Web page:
Clear Air For Better Work Performance
With more workers returning to the office, ensuring excellent indoor air quality is a priority for many businesses.
Indoor air quality has a significant impact not only on workers’ health and well-being, but also on their productivity. As such, there has been a growing emphasis on improving air quality at the workplace especially as companies around the world try to woo employees back.
A report by the City of London showed that contaminated air was the cause of some 650,000 sick days per year. Furthermore, the failure to address bad air quality can adversely impact the ability of a business to attract and retain talent.
A recent study by the Chinese University of Hong Kong also found that companies in China which were located in more polluted areas were losing their talent to rivals located in areas with cleaner air. They also had a harder time recruiting talented professionals.
Curbing formaldehyde emissions
One area of indoor air quality that businesses have been focusing on is the emission of unhealthy gases, such as formaldehyde, from materials and furnishings used in an indoor space. Such emissions have been linked to serious health concerns.
Formaldehyde is a colourless, pungent-smelling gas that can cause watery eyes, burning sensations in the eyes and throat, nausea, and difficulty in breathing in some people when exposed at elevated levels. It has also been shown to cause cancer in animals, and may cause cancer in humans.
In response to this health risk, governments around the world have enacted various legislation and actions to limit exposure to formaldehyde emissions. In Singapore, the Singapore Business Federation, Singapore Furniture Industries Council and Singapore Green Building Council in support of the Singapore Green Plan 2030, initiated an Alliance for Action (AfA) on Sustainable Spaces, which seeks to transform Singapore’s indoor spaces into spaces that are healthier for everyone. Most recently, the AfA introduced the ‘Low Formaldehyde Commitment Statement’, which aims to rally the industry to pledge their commitment to reduce formaldehyde emissions in indoor spaces.
This is part of the AfA’s broader mission to bring together stakeholders across different sectors to create and enhance sustainable spaces. Among other goals, the alliance seeks toadvocate the use of low emitting materials and furnishings in indoor spaces by developing and articulating industry guidelines for the supply and adoption of low formaldehyde solutions in indoor spaces.
Leveraging tech solutions
Building owners can take advantage of readily available technology solutions to help them deal with formaldehyde and other emissions. Local Cloud IoT Platform and Solutions company, Green Koncepts, for instance, offers an end-to-end solution for indoor air quality (IAQ) monitoring that tracks and measures pollutants in real-time, and with real-time alerts.
Users of the solution will receive an alert whenever the level of formaldehyde (or any other indoor air quality parameter) crosses a user-defined threshold. They can then access a web app to see details of the alert and begin investigating the cause.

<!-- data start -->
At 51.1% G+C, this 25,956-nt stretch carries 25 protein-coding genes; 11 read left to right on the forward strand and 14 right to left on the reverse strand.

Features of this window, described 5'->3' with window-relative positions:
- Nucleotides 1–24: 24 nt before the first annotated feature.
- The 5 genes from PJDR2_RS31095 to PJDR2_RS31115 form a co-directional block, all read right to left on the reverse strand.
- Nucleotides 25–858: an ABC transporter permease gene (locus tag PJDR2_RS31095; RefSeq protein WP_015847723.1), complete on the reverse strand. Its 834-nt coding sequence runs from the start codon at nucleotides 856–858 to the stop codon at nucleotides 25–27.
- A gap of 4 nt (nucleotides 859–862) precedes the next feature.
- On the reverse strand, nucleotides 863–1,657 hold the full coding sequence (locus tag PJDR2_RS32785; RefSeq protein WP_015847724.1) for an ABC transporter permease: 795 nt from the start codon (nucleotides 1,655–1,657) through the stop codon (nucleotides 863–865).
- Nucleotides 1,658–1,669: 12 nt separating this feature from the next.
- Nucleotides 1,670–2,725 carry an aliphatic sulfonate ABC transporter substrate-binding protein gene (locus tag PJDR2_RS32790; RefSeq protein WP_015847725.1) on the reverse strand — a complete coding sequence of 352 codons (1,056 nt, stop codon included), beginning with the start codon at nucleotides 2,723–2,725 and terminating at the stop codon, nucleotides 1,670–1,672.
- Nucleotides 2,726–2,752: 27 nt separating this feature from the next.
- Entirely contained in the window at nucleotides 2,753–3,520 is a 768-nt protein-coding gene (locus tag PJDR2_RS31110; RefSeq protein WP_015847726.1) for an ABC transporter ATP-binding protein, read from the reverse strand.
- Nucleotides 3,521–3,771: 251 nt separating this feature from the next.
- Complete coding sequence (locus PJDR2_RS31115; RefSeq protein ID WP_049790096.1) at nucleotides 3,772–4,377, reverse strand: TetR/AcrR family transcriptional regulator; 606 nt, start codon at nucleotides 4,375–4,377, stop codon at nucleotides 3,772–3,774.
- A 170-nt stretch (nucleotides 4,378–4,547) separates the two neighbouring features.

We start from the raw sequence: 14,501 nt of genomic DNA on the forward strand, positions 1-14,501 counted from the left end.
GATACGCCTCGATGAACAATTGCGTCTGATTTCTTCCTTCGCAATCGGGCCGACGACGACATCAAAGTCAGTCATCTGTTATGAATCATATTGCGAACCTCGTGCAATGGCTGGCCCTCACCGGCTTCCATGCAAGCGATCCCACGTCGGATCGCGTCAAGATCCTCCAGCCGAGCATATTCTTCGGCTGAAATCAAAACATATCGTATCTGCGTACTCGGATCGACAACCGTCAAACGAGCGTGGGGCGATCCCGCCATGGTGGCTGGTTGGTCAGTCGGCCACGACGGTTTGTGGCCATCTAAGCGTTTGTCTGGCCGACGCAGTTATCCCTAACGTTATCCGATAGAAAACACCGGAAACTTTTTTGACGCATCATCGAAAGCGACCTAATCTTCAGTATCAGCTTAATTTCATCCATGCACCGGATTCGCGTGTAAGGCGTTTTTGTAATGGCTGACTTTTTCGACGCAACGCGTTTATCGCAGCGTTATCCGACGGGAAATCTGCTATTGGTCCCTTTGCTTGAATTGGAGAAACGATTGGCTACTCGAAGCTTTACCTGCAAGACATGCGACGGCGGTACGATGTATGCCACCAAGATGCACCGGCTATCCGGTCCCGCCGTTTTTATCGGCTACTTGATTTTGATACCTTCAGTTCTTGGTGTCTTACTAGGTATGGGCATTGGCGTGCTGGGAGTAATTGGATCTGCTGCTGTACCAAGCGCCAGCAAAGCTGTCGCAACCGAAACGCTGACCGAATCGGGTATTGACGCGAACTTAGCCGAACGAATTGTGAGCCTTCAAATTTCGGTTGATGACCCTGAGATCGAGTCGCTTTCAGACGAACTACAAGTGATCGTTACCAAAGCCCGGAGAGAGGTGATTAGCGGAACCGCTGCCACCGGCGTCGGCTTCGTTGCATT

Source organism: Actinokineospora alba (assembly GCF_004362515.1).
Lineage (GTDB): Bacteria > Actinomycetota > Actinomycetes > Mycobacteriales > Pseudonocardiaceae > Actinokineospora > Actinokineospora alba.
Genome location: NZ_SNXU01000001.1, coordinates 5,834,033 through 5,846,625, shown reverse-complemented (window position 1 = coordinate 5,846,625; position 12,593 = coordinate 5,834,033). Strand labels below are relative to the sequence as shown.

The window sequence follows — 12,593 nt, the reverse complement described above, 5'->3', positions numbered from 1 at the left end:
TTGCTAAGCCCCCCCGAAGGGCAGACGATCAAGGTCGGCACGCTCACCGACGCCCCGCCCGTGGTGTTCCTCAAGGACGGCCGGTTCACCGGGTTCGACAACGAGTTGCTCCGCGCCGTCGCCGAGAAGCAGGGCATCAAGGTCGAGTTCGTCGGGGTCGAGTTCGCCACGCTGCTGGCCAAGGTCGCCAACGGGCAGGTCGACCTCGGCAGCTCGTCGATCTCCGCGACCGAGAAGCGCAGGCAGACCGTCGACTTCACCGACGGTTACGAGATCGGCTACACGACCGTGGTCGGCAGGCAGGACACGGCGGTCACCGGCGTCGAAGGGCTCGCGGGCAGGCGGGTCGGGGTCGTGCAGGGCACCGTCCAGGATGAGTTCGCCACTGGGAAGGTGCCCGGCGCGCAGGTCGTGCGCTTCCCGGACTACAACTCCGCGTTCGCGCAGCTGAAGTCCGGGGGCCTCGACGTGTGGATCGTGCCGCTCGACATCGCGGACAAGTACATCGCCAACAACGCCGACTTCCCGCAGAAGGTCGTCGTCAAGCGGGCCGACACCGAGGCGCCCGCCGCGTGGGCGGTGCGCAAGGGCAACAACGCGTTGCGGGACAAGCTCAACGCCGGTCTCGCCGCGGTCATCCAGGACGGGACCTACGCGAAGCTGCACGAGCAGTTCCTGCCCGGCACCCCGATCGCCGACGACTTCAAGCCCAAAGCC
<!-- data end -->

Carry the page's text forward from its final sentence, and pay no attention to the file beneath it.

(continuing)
“When you are managing entire offices or buildings or multiple locations, being able to track remotely all indoor air quality parameters with one integrated solution can help you quickly identify the source, and take immediate action to remove these pollutants before they cause any harm,” said Kenneth Lee, Founder and CEO, Green Koncepts.
Green Koncepts’ IAQ solution also integrates with ACMV systems within the office or building, thereby enabling control of fresh air intake into indoor areas.
To empower employees to take ownership of their well-being and environment, Green Koncepts’ system comes with a public dashboard that can be projected on a large screen so that employees can see the real-time values of all parameters. Property managers can use this ‘live’ data to ensure that a building’s air conditioning system is maintained, and that indoor air quality parameters are within the recommended standards. It also serves to drive the timely replacement of air filters, and to ensure that sufficient fresh air is pumped into a building to keep CO2 levels within prescribed standards.
Mr Lee commented, “Buildings are actually dynamic, carrying with them human breath as well as off-gassing from furniture. So with COVID-19, it makes sense to track a building’s pathogen transmission prevention potential, based on air quality parameters that can be controlled by the ACMV system.“
Green Koncepts’ solution features an Air Quality Index, which provides a measure of the IAQ and the impact it has on occupant health, as well as the Viral Index, which provides a measure that relates IAQ with the potential infection rate of an airborne virus focussing on the air quality variables that a building can control and measure via suitable continuous monitoring. By monitoring the levels of particulate matter, temperature, humidity and CO2, the Viral Index reveals a building’s pathogen transmission prevention potential.
With more employees returning to the workplace as the world learns to live with COVID-19, it is more important than ever to ensure worker health and safety by closely monitoring air quality.
Mr Lee highlighted, “Everywhere in the world, governments are recommending the monitoring of indoor air quality to provide occupants with real time readings of indoor air quality parameters. In Europe, we see this for schools and childcare centres too. In Singapore, we have delivered indoor air quality systems for several companies including DBS Bank and VMWare.”
To find out more about how you can be part of the AfA’s work on reducing formaldehyde emissions in indoor spaces, email SBF at firstname.lastname@example.org
See Green Koncepts’ IAQ solutions and more at https://www.greenkoncepts.com